Here in Nevada, we live in a community property state. There are 8 other states with community property laws, primarily in the west. In addition to Nevada, they are Washington, Idaho, California, Arizona, New Mexico, Texas, Louisiana, and Wisconsin. The rest are separate property states, often referred to as common law states.
Many of the separate property states recognize a form of property ownership known as tenancy-by-the-entirety. This is very similar to joint tenancy, except that it may only be held by a married couple. Some states only allow this form a ownership for real property, while others also include investment accounts. One nice feature of tenants-by-the-entirety is that is takes both spouses, acting together, to encumber property. This can provide a certain level of asset protection.
Another aspect of a common law state has to do with a spousal election. When the first spouse dies, states that allow a spouse to elect against the will of the deceased spouse, often allow the election against about 1/3 of the probate estate. Some states allow the election against what is known as an augmented estate, which adds non-probate assets to the probate estate. Basically, the spousal election prevents one spouse from disinheriting the other spouse.
Community property states don’t have either tenancy-by-the-entirety nor spousal elections. The idea in a community property state is that each spouse enjoys equally in the fruits of the other’s labors so that each spouse has a one-half ownership interest in all of the assets that are the product of the labor. In Nevada, as in many community property states, there is a presumption that property which is acquired during the marriage is community property. That is unless it can be proved that the asset was owned prior to marriage by one of the spouses. Other exceptions include showing that the property was received by one of the spouses as a gift or inheritance or that there is an agreement to the contrary.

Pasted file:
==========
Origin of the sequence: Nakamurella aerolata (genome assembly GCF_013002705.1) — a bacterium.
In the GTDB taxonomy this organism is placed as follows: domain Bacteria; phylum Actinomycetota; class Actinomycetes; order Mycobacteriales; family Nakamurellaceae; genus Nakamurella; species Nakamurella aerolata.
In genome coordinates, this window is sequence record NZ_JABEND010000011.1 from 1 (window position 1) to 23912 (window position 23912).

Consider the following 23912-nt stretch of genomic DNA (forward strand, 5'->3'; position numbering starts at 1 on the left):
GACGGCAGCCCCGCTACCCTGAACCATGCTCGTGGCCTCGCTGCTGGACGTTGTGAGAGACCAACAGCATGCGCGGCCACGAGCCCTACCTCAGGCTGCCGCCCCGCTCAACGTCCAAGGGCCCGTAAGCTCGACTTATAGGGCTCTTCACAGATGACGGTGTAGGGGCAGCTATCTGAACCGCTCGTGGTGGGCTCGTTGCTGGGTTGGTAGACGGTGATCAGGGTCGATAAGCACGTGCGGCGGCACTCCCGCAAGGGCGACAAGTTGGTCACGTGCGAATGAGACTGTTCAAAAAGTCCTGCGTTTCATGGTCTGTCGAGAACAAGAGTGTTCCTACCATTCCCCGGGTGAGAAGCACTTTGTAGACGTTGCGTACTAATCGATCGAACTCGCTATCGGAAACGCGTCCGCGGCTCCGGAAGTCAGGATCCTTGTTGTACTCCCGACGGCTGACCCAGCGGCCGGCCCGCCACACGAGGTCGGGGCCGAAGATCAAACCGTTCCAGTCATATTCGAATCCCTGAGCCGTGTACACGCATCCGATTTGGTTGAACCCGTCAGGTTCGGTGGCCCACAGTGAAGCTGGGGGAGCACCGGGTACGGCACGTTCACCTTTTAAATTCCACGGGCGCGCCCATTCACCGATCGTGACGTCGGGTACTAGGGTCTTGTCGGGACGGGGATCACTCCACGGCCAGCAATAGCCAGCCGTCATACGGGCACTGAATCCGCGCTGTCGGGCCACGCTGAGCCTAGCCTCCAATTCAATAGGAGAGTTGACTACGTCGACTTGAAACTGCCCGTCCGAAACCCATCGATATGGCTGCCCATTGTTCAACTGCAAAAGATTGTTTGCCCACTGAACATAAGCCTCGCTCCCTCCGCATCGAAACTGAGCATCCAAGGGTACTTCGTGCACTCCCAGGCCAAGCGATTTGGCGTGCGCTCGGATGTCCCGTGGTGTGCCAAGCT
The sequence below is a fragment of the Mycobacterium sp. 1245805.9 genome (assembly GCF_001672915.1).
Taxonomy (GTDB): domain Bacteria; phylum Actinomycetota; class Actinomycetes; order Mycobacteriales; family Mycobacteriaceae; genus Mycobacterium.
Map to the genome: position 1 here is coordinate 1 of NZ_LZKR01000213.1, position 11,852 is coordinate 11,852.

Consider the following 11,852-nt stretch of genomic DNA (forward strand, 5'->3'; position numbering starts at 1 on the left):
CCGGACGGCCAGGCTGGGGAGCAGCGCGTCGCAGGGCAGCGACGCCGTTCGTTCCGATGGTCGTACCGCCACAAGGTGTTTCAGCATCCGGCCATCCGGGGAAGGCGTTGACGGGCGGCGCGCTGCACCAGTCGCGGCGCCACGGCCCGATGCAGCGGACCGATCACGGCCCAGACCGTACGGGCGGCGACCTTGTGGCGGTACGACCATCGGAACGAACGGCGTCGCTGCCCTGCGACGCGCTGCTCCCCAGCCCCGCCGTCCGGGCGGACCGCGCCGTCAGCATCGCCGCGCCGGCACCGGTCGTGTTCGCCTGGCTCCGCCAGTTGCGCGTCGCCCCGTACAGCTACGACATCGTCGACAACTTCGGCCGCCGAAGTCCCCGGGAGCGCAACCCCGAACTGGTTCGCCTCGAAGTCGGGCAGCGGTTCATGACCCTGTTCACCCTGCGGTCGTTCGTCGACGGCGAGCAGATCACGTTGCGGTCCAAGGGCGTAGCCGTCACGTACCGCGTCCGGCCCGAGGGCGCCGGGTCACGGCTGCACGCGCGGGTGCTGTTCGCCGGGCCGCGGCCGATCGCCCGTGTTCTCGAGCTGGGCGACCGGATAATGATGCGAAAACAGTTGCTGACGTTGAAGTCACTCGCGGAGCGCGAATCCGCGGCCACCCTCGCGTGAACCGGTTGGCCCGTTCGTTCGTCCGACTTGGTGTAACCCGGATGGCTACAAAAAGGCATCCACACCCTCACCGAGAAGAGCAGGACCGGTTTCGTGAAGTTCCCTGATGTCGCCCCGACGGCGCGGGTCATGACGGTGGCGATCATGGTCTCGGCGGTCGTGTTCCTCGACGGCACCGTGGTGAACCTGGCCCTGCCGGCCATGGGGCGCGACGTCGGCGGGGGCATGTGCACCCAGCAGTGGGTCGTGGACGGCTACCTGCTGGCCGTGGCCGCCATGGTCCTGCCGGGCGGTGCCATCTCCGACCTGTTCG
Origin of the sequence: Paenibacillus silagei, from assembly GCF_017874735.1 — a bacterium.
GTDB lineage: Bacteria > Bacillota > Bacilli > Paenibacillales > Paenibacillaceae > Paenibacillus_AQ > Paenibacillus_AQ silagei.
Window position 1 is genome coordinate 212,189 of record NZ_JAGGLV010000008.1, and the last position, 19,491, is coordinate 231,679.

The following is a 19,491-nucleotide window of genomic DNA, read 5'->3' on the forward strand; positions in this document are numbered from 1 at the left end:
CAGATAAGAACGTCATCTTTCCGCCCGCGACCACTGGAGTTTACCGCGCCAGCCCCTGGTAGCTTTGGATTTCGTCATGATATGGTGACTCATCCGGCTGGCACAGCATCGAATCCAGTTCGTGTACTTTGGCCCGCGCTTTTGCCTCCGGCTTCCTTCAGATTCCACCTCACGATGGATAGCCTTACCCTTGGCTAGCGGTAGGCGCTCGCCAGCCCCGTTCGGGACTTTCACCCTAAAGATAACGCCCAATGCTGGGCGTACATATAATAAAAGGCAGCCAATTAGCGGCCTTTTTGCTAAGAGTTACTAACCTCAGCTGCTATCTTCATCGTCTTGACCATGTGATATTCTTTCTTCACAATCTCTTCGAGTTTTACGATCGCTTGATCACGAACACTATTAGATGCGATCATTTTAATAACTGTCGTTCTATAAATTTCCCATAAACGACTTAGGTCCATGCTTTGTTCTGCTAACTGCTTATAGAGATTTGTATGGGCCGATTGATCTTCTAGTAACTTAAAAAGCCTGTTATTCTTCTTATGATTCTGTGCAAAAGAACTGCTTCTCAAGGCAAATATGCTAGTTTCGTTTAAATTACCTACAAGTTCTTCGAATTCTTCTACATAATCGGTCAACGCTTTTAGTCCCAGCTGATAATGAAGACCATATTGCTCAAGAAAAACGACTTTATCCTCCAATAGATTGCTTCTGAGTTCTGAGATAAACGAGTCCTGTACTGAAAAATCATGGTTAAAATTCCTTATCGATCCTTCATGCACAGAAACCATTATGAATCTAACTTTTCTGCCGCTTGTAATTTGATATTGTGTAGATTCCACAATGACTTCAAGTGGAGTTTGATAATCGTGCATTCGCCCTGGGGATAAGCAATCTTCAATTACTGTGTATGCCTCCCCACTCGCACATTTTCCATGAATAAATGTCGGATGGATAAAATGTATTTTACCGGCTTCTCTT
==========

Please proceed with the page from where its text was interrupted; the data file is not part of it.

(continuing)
To determine if an asset is community or separate property, you must look not only at the domicile of the parties, but also the source of the funds used to acquire it. How the assets are titled is not determinative. This can be confusing for people. For example, if George and Mary live in Nevada and George receives a paycheck that he deposits into a bank account held in his name only, those funds are still community property. And if George uses that money to purchase a new car titled in his name alone, the car is also community property. In other words, there is a tracing component to community property.
Stepped Up Basis
One nice income tax advantage to community property is the full stepped up basis. In a separate property state, it is common for the married couple to hold property as joint tenants. For capital gains tax purposes, when one spouse dies there is a basis adjustment only on the deceased spouse’s half of the property. However, in a community property state there is a stepped up basis on the entire property, not just one-half. Then when the surviving spouse passes away, the property may receive another basis step-up. It should be noted that the basis could be adjusted downward depending upon the fair market value of the property on the date of death.
From an estate planning point of view, it is very common for married couples with community property to establish one joint revocable trust. If a spouse also owns separate property, he or she may desire to also set up a trust for the separate property. Either way, it is important for the estate planning attorney to know what is community and what is separate property. This will better inform the discussion between the attorney and the client as to what plan options will best achieve the clients’ goals.